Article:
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Remax Central
Sharon Falco

    Be Informed If You Short Sale Your Real Estate

    Posted Monday, April 29, 2013

    Scale_Weigh Options_Yes_NoIf you are financially distressed, it might be time to cut your losses and minimize the damage to your financial future. If you’re feeling the economic pressure of an impending foreclosure, then consider putting your real estate up for a short sale.

    While it might seem like short sales should be a speedy process, they’ve been known to play havoc with many unsuspecting sellers. We’ve created a list of the many short sale pitfalls sellers encounter.

    • Settle your accounts – Strive to pay off all your other debt. Your bank might not approve your short sale application if you have judgments from other creditors pending.
    • Pay your HOAs – Even if you’re defaulting on your mortgage, it’s important to meet your monthly Home Owner’s Association dues. Your HOA usually has to approve a short sale, so you definitely want to be in good standing when it’s time for them to sign on the dotted line.
    • Make sure your buyer is pre-approved – Talk with your real estate agent and have them ensure that your buyer is legitimate. If there is any wavering on the buyer’s side, the bank might not want to deal with the hassle and you’ll be declined.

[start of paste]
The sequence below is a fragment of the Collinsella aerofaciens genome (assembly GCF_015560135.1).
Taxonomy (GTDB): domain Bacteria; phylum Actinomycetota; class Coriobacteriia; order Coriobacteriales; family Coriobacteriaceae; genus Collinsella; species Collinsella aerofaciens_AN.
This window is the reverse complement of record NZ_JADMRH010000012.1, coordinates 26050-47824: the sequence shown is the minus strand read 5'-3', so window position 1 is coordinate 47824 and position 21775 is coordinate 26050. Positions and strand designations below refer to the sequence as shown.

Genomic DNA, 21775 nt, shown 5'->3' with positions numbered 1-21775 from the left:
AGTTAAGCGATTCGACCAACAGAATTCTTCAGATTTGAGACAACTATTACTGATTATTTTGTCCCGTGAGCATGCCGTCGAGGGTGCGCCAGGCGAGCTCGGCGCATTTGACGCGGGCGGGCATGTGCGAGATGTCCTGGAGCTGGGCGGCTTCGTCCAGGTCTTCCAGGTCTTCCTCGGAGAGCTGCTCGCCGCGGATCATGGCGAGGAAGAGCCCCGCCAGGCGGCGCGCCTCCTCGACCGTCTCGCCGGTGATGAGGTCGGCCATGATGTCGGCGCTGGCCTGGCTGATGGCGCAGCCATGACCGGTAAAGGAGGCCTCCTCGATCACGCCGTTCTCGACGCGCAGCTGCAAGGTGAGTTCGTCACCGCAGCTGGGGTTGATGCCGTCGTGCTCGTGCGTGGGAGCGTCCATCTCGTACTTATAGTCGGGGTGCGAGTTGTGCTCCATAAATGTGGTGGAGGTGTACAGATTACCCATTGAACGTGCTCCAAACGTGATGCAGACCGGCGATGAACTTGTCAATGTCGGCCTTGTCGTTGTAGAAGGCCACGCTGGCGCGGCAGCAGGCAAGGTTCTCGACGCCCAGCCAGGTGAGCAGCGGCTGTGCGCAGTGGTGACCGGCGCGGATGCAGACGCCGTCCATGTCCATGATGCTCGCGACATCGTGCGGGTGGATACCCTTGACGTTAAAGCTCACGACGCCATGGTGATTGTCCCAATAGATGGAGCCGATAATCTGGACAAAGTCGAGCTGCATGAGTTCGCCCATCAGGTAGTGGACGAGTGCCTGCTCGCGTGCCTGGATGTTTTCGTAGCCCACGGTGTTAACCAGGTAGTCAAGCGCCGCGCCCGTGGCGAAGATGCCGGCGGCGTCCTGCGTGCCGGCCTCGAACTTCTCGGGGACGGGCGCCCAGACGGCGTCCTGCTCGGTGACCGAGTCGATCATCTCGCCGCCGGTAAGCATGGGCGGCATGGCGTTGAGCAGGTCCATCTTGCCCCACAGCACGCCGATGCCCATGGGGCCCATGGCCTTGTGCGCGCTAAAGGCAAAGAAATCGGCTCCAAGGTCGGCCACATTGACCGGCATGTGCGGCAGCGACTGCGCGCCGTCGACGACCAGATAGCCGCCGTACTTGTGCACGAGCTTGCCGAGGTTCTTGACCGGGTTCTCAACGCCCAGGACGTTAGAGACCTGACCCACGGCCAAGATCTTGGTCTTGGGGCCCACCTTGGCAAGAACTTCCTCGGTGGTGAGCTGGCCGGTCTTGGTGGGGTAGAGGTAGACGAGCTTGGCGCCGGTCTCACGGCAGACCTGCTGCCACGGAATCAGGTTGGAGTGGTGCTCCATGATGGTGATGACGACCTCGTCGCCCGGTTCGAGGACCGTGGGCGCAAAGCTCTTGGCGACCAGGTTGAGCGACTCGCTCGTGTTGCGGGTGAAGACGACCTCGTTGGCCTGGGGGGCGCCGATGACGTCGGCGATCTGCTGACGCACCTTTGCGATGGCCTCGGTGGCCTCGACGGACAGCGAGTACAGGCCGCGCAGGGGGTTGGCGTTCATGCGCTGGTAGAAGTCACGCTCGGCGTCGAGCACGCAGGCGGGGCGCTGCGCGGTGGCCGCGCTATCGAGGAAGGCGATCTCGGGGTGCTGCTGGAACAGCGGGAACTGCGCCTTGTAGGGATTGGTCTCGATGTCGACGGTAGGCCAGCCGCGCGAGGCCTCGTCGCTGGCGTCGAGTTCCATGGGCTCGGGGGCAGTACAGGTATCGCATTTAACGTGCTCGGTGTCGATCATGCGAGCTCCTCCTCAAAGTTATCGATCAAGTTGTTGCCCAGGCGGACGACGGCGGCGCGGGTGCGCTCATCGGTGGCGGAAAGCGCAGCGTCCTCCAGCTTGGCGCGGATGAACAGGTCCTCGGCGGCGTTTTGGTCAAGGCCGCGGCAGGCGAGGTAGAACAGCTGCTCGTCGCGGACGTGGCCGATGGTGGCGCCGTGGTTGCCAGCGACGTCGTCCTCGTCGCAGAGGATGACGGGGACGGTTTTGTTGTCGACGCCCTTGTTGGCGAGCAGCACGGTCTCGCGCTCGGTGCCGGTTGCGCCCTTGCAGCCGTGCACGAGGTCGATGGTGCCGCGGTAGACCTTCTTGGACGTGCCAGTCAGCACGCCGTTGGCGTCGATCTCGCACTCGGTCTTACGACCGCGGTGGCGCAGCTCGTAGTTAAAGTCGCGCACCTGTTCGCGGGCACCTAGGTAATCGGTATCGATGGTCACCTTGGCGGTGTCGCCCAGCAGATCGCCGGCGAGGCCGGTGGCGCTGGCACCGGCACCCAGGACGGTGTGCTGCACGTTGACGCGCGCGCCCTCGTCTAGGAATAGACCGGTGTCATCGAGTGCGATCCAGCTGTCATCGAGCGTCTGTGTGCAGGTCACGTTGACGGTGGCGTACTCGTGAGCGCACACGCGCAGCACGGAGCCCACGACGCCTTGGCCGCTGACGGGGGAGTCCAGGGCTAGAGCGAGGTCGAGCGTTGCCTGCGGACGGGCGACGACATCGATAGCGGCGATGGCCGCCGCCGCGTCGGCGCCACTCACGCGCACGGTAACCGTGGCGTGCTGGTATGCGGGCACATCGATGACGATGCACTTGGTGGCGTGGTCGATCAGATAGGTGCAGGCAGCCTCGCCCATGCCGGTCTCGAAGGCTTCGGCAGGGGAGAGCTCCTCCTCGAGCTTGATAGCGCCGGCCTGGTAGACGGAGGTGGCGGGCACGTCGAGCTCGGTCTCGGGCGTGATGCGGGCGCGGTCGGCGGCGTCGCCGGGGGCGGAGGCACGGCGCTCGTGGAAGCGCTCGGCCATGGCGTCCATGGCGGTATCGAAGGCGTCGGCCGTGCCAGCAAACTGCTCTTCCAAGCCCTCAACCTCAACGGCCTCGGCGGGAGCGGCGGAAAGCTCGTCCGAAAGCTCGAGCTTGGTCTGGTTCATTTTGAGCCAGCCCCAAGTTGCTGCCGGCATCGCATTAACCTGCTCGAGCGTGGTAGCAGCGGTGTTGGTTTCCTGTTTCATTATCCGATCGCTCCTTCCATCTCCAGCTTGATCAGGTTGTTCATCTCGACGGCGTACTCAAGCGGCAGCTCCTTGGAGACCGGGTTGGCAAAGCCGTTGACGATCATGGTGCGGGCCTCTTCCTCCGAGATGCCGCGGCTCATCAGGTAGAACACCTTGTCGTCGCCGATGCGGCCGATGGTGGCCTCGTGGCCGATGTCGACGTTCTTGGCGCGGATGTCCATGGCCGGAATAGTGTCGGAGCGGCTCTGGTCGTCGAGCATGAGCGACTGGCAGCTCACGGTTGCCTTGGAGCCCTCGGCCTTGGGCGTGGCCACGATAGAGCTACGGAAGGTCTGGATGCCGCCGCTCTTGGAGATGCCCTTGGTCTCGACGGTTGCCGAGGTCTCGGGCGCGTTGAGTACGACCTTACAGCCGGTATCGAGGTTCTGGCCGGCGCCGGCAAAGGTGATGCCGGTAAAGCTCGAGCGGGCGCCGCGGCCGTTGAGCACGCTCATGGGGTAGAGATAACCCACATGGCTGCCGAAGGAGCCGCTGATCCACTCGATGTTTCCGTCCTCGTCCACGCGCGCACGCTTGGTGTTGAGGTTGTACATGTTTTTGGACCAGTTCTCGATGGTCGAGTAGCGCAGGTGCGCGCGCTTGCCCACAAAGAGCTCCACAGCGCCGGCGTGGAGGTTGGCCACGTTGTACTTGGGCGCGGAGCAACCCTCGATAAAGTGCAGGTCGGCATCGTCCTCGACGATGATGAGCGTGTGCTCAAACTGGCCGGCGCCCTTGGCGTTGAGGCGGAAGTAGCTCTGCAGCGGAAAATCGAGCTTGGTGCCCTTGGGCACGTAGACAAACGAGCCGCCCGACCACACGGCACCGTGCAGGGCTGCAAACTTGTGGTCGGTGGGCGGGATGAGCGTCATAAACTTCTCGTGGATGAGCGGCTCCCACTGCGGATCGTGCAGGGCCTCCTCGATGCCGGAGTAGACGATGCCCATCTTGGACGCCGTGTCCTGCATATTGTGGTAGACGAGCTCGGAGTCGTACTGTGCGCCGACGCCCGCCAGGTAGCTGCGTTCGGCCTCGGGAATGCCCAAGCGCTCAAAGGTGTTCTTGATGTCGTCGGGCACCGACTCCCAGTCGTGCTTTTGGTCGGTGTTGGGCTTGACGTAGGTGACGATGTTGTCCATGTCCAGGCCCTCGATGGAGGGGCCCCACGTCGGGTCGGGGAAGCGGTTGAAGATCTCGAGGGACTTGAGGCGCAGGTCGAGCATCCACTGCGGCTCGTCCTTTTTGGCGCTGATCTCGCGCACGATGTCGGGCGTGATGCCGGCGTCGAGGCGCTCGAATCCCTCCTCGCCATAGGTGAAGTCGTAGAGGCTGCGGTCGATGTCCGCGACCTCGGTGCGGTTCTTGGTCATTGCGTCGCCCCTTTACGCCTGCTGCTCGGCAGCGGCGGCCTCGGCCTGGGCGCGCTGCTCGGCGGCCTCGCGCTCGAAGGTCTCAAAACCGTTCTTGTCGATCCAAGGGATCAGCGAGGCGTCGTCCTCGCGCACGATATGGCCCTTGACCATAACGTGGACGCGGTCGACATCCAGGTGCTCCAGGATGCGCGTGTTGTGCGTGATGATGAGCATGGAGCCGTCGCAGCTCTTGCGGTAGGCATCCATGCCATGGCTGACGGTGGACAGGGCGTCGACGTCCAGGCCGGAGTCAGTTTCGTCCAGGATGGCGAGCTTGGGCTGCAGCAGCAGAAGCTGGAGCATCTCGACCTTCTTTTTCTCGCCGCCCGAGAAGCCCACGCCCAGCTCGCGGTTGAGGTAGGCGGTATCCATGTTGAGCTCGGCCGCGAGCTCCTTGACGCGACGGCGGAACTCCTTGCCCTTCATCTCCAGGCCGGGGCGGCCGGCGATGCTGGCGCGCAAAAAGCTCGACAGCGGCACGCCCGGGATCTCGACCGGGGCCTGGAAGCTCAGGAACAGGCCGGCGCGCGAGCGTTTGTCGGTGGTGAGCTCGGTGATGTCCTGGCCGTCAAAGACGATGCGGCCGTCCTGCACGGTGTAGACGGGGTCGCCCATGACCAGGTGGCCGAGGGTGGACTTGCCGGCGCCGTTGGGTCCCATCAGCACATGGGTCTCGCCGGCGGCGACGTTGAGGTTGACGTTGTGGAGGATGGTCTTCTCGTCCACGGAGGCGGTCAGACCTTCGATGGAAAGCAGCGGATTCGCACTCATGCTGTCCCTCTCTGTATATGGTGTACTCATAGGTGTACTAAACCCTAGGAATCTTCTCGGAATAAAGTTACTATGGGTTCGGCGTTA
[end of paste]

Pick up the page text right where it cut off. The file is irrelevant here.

• Get your documents together – Your bank will want copies of all documents concerning your real estate before they even consider approving a short sale. Remember, they are forgiving you of debt, so do your best to make them want to help you.
    • Don’t give up – Even if you’re declined for a short sale several times, there’s a chance they’ll approve you the next go around. Find out why you were declined and try to remedy the situation as soon as possible.

    Follow the tips above and you’ll be prepared to present a credible account to your bank.


    Short sales

    Home Owner’s Association

    Declined for a short sale


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